DHEC doctor stresses that S.C. residents continue social distancing, wearing masks as restrictions ease
MYRTLE BEACH, S.C. (WMBF) - Now that some restrictions have been lessened in South Carolina, one of the faces of the state’s response to the COVID-19 pandemic said now is not the time to let up on social distancing and to keep wearing a mask in public.
Dr. Linda Bell with the S.C. Department of Health and Environmental Control said there is still significant transmission happening in communities and the state hasn’t seen a consistent 14-day decrease of the virus.
As far as making testing more available, Bell said DHEC is working with healthcare agencies to expand testing to people in the community who are ill, and not just people in the hospital, as was the case earlier in the pandemic. This includes getting into rural communities and places that didn’t have equal access as more populated areas.
Bell is still cautioning from using emergency departments if immediate care is not needed. She expects positive numbers to go up in S.C. because they’re going to be doing a better job at finding people who are sick.
Additionally, once those numbers come in, DHEC will work to find out if it’s a presence that was already there or increased new activity. Then, she said, they’ll interpret a new curve with the new knowledge of cases.
“This is a reminder that we’re still seeing high levels of disease activity in our communities. We are encouraged by the potential flattening of the curve, but it is still critical that people don’t misunderstand in any way the statements about reopening. This is a relaxation of some restrictions and it’s critical that people continue to observe all the recommendations that have been made," Bell said.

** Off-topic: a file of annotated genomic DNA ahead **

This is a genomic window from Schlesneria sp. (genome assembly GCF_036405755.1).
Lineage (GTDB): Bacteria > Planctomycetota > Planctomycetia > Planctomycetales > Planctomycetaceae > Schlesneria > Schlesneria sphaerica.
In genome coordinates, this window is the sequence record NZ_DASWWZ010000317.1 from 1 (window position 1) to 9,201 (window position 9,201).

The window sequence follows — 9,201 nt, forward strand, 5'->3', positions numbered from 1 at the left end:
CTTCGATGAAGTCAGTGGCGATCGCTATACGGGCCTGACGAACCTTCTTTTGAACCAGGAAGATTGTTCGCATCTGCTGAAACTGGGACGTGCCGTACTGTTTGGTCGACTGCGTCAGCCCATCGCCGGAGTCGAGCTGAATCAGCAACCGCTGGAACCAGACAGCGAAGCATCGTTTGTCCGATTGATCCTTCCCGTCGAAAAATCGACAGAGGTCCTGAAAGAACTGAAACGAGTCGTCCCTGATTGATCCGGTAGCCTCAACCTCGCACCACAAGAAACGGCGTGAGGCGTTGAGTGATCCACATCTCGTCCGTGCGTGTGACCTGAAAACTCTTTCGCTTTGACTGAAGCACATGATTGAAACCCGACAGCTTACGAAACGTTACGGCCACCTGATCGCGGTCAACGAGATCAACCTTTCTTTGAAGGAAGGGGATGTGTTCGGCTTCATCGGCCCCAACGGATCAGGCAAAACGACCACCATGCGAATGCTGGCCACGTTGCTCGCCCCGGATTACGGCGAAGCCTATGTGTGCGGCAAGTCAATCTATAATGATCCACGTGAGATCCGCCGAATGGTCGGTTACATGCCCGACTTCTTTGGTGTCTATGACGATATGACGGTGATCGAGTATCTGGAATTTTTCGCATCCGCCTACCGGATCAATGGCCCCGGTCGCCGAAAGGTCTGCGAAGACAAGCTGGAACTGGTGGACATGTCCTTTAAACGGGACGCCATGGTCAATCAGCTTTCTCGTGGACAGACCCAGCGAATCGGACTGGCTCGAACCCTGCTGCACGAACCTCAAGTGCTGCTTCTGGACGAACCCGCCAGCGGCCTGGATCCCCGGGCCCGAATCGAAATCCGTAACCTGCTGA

At Monday’s news conference with Gov. Henry McMaster, Bell said DHEC’s public lab no longer has a delay in testing, and that getting the reagents has improved, along with the testing capabilities.
Regarding the need to improve testing and care to rural and minority communities, Bell said it’s something DHEC is prioritizing. First, however, the community’s healthcare workers will need personal protective equipment to test and treat sick patients. Right now, she said that’s lacking.
As far as minority communities, Bell thinks the coronavirus will improve healthcare for minorities and the overall system.
“Well one thing that I hope we’ve learned from this is the importance of access to care for an entire population because when any pockets of the population are disproportionately or adversely affected by a public health threat it doesn’t just affect that part of the population particularly with an infectious disease, it can potentially affect all of the population," Bell said. “And so a very important lesson to learn is that how adequate access to care at all times is important, whether we’re in a crisis or whether we’re addressing chronic problems.”
Bell said some of the reasons there are health disparities in African-Americans is because they tend to suffer more from the consequences of heart disease, chronic lung disease, diabetes, and obesity. She stressed that if those chronic health issues were better addressed then there would not be “pockets of the population who are more susceptible to additional disease threats.”
Her hope is that if anything good comes out of the pandemic, it would be an improvement in care for everyone.
The full interview with Dr. Bell can be viewed above.
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